Everyone knows three things about music trends. One, they are created by journalists; two, they create good and bad music; three, fans decide what they want to hear. Are all these points arguable? Yes, of course – I will explain briefly what I mean.
A band, or maybe a handful, will come along and for a brief moment excite the British press in a way that it hasn’t been since the Beatles, or U2, or the Stone Roses, or Oasis, or Radiohead, or Coldplay, or Franz Ferdinand or the Arctic Monkeys. See what I’m saying? There are tons of huge bands, tons of influential bands. Journalists are always looking for the next big thing. As soon as Franz Ferdinand released their first record the press looked for bands to group in with them: we were there already – our eponymous debut already in the shops waiting for release: Bloc Party, the Kaiser Chiefs, Maximo Park all quickly to follow. ‘THE NEW WAVE OF NEW WAVE’ the British press proclaimed. Bollocks. All those bands sound pretty different; we’re just from the same island. We play guitars, we sound ‘British’ – as if Scottish, London and North-Eastern accents sound similar – never mind other instruments used or arrangements. If people listen to these bands’ second and third albums they realise how different they are.
Don’t get me wrong, I think it’s great that in the last few years there has been a positive emotional investment made into British music by the press, fans and the industry. This does have negative effects though. Look at how many bands get record deals off the back of success by bands like the Libertines or the Arctic monkeys. In Sunderland now, you see people prancing round in clothes they don’t even know why they wear, having haircuts they don’t like and trying to get a manager and a record deal after two rehearsals in a garage. I’m not saying don’t have ambition or style: I’m just saying don’t put it before substance. This tirade all relates to my second point: if music trends have any purpose or positive outcome it is to inspire and encourage; sometimes it seems as if people see popularity as the goal rather than artistic output.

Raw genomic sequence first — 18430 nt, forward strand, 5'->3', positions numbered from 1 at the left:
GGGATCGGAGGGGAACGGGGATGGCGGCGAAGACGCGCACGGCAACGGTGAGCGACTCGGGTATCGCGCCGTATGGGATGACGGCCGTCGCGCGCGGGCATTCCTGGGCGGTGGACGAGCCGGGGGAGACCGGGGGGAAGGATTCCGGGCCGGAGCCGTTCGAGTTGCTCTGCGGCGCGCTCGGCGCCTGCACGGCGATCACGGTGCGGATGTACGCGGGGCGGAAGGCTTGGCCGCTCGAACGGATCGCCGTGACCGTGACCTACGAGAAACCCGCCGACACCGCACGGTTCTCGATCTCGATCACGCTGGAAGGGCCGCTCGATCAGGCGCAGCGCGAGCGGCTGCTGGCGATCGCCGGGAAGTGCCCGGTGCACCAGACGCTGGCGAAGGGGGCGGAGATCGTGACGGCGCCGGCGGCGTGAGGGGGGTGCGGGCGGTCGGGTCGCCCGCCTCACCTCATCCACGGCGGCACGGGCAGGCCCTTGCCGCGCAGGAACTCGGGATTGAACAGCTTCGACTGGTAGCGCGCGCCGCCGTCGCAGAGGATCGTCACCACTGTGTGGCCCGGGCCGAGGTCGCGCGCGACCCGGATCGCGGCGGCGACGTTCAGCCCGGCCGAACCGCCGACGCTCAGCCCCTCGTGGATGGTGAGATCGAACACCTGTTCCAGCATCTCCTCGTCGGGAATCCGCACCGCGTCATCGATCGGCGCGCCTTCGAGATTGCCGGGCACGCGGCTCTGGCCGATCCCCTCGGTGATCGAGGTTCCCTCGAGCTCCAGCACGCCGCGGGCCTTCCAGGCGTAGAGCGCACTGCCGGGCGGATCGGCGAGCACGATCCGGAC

I meander, then, towards my third point: that ultimately fans choose what they want to hear. The country is in recession, everyone knows this. The music industry is drowning in a sea of Internet freebies. Music magazines have folded to leave only the NME selling weekly. Well, tough: the business will have to cope. Fans still go to gigs, fans still buy T-shirts, fans still want to invest in a band and buy albums for artwork, so they can say they were there from the start. Fans can still listen to what they want.
In an attempt to bring all these points together I put forward the quandary that after a much hyped era in British music (from the Libertines and Razorlight to Franz and the Futureheads, to Kaisers and the Arctic Monkeys and onwards) there have been so many bands signed for haircuts and looks, for sounding almost as good as Alex Turner or Chris Martin, or for whatever other reason – the music industry is spoilt for choice. Fans don’t need to see ‘Blue Steel’ play on Friday because they’ve downloaded ‘Magnum’s’ new album for free and they’re playing next week. True, it is the bands’ duty to rise above, to produce different, more exciting music. In these modern times of homogenised radio and sales-driven written press, however: different doesn’t always equate to longevity, and I put forward that it is up to the British music buying public, the fans, to do some serious wheat from chaff sorting out: or they may be left with just the major label chaff and some great bands that can’t afford to record their first album or go on tour. And nobody wants that.